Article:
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The Evaluator

The qeval procedure, called by the query-driver-loop, is the basic evaluator of the query system. It takes as inputs a query and a stream of frames, and it returns a stream of extended frames. It identifies special forms by a data-directed dispatch using get and put, just as we did in implementing generic operations in chapter 2. Any query that is not identified as a special form is assumed to be a simple query, to be processed by simple-query.

(define (qeval query frame-stream)
  (let ((qproc (get (type query) 'qeval)))
    (if qproc
        (qproc (contents query) frame-stream)
        (simple-query query frame-stream))))
Type and contents, defined in section [*], implement the abstract syntax of the special forms.

Simple queries

The simple-query procedure handles simple queries. It takes as arguments a simple query (a pattern) together with a stream of frames, and it returns the stream formed by extending each frame by all data-base matches of the query.

(define (simple-query query-pattern frame-stream)
  (stream-flatmap
   (lambda (frame)
     (stream-append-delayed
      (find-assertions query-pattern frame)
      (delay (apply-rules query-pattern frame))))
   frame-stream))

For each frame in the input stream, we use find-assertions (section [*]) to match the pattern against all assertions in the data base, producing a stream of extended frames, and we use apply-rules (section [*]) to apply all possible rules, producing another stream of extended frames. These two streams are combined (using streamappenddelayed, section [*]) to make a stream of all the ways that the given pattern can be satisfied consistent with the original frame (see exercise [*]). The streams for the individual input frames are combined using stream-flatmap (section [*]) to form one large stream of all the ways that any of the frames in the original input stream can be extended to produce a match with the given pattern.

Compound queries

And queries are handled as illustrated in figure [*] by the conjoin procedure. Conjoin takes as inputs the conjuncts and the frame stream and returns the stream of extended frames. First, conjoin processes the stream of frames to find the stream of all possible frame extensions that satisfy the first query in the conjunction. Then, using this as the new frame stream, it recursively applies conjoin to the rest of the queries.

(define (conjoin conjuncts frame-stream)
  (if (empty-conjunction? conjuncts)
      frame-stream
      (conjoin (rest-conjuncts conjuncts)
               (qeval (first-conjunct conjuncts)
                      frame-stream))))
The expression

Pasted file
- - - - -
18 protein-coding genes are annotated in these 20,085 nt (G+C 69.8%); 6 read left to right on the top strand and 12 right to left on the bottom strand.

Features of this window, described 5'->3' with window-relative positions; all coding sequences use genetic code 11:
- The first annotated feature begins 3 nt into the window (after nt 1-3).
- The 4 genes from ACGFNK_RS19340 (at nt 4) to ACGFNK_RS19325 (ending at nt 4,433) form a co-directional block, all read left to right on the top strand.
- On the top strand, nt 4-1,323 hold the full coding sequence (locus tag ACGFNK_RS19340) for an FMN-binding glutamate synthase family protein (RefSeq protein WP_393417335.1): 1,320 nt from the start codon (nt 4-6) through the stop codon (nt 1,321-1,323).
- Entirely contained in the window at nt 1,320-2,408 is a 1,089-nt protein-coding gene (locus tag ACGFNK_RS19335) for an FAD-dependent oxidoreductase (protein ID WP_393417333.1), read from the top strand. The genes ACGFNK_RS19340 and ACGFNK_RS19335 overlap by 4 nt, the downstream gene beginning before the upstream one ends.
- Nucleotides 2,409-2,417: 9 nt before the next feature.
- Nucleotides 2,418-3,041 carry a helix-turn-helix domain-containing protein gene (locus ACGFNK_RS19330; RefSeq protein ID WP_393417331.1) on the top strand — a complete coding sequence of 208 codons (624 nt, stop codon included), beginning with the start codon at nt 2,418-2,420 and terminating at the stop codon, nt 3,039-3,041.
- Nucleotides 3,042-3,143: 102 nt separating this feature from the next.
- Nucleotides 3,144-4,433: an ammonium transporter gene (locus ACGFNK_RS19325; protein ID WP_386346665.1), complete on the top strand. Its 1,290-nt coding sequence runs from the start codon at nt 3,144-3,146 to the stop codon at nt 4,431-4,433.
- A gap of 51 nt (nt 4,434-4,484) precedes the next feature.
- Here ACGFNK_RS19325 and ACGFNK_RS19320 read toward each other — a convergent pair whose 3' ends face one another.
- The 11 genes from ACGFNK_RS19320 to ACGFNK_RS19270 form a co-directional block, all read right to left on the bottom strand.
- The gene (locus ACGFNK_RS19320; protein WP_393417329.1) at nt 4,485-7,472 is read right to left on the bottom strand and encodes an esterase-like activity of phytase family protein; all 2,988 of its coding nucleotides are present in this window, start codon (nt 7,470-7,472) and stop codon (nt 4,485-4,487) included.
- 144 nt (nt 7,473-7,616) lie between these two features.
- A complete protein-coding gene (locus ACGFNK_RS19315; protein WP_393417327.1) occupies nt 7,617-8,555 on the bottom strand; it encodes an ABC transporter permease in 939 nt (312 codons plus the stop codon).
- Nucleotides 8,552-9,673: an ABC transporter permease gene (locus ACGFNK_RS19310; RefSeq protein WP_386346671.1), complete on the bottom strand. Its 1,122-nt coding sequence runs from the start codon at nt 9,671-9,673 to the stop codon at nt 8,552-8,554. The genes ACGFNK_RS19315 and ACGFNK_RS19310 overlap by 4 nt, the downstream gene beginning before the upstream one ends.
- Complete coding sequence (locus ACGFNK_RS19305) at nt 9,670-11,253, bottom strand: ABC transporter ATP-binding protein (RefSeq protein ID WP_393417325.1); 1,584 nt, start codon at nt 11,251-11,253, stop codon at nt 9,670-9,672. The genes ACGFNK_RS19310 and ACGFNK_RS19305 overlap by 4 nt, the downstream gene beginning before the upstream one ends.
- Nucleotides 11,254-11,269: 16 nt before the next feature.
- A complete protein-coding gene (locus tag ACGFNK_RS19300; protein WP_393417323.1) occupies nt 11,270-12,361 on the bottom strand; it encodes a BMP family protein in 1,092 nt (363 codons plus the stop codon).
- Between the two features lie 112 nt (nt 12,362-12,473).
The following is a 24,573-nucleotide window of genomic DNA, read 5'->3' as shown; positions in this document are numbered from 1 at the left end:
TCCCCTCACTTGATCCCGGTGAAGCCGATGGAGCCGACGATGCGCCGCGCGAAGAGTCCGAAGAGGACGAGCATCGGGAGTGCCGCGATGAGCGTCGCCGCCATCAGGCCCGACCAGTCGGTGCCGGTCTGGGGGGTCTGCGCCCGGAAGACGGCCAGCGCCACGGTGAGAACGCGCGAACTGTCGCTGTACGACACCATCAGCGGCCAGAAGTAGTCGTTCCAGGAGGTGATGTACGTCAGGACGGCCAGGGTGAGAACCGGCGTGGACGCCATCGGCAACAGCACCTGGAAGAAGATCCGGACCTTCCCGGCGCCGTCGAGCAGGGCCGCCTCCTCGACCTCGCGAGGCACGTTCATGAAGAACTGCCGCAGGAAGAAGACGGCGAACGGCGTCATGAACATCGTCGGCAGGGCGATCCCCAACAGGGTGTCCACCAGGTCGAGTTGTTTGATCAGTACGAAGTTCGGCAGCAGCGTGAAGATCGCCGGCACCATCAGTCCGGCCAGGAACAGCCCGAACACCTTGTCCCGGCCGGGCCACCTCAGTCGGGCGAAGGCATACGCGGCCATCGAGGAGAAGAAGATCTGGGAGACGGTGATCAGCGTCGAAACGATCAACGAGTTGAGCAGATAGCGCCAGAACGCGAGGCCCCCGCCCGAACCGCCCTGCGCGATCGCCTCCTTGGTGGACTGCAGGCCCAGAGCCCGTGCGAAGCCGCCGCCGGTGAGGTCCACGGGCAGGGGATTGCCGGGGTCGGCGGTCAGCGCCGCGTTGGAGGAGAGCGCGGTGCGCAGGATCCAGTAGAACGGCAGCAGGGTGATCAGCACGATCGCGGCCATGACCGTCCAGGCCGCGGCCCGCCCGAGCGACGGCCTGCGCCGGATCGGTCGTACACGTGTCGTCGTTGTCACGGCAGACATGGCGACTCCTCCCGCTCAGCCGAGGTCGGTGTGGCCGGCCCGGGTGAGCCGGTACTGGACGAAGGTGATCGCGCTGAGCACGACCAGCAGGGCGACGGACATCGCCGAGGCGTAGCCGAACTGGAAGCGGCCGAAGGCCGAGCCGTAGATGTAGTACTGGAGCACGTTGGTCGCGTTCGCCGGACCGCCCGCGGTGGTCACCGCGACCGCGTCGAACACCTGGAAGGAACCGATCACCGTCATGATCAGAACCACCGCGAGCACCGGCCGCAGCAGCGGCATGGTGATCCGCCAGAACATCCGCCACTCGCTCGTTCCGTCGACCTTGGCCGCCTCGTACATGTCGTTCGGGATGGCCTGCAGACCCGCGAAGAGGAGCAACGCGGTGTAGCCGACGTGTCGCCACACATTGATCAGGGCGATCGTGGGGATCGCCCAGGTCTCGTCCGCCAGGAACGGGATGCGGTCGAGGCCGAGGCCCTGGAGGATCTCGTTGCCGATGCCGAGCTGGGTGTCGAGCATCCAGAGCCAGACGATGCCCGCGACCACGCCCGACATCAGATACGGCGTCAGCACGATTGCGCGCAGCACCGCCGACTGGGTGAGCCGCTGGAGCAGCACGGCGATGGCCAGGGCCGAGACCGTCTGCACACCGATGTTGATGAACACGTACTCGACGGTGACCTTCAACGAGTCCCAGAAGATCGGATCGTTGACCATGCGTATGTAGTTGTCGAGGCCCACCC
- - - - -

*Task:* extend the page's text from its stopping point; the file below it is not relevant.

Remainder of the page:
(put 'and 'qeval conjoin)
sets up qeval to dispatch to conjoin when an and form is encountered.

Or queries are handled similarly, as shown in figure [*]. The output streams for the various disjuncts of the or are computed separately and merged using the interleave-delayed procedure from section [*]. (See exercises [*] and [*].)

(define (disjoin disjuncts frame-stream)
  (if (empty-disjunction? disjuncts)
      the-empty-stream
      (interleave-delayed
       (qeval (first-disjunct disjuncts) frame-stream)
       (delay (disjoin (rest-disjuncts disjuncts)
                       frame-stream)))))

(put 'or 'qeval disjoin)
The predicates and selectors for the syntax of conjuncts and disjuncts are given in section [*].

Filters

Not is handled by the method outlined in section [*]. We attempt to extend each frame in the input stream to satisfy the query being negated, and we include a given frame in the output stream only if it cannot be extended.

(define (negate operands frame-stream)
  (stream-flatmap
   (lambda (frame)
     (if (stream-null? (qeval (negated-query operands)
                              (singleton-stream frame)))
         (singleton-stream frame)
         the-empty-stream))
   frame-stream))

(put 'not 'qeval negate)

Lisp-value is a filter similar to not. Each frame in the stream is used to instantiate the variables in the pattern, the indicated predicate is applied, and the frames for which the predicate returns false are filtered out of the input stream. An error results if there are unbound pattern variables.

(define (lisp-value call frame-stream)
  (stream-flatmap
   (lambda (frame)
     (if (execute
          (instantiate
           call
           frame
           (lambda (v f)
             (error "Unknown pat var - LISP-VALUE" v))))
         (singleton-stream frame)
         the-empty-stream))
   frame-stream))

(put 'lisp-value 'qeval lisp-value)

Execute, which applies the predicate to the arguments, must eval the predicate expression to get the procedure to apply. However, it must not evaluate the arguments, since they are already the actual arguments, not expressions whose evaluation (in Lisp) will produce the arguments. Note that execute is implemented using eval and apply from the underlying Lisp system.

(define (execute exp)
  (apply (eval (predicate exp) user-initial-environment)
         (args exp)))

The always-true special form provides for a query that is always satisfied. It ignores its contents (normally empty) and simply passes through all the frames in the input stream. Always-true is used by the rule-body selector (section [*]) to provide bodies for rules that were defined without bodies (that is, rules whose conclusions are always satisfied).

(define (always-true ignore frame-stream) frame-stream)

(put 'always-true 'qeval always-true)
The selectors that define the syntax of not and lisp-value are given in section [*].


next up previous contents
Next: Finding Assertions by Pattern Up: Implementing the Query System Previous: The Driver Loop and
Ryan Bender
2000-04-17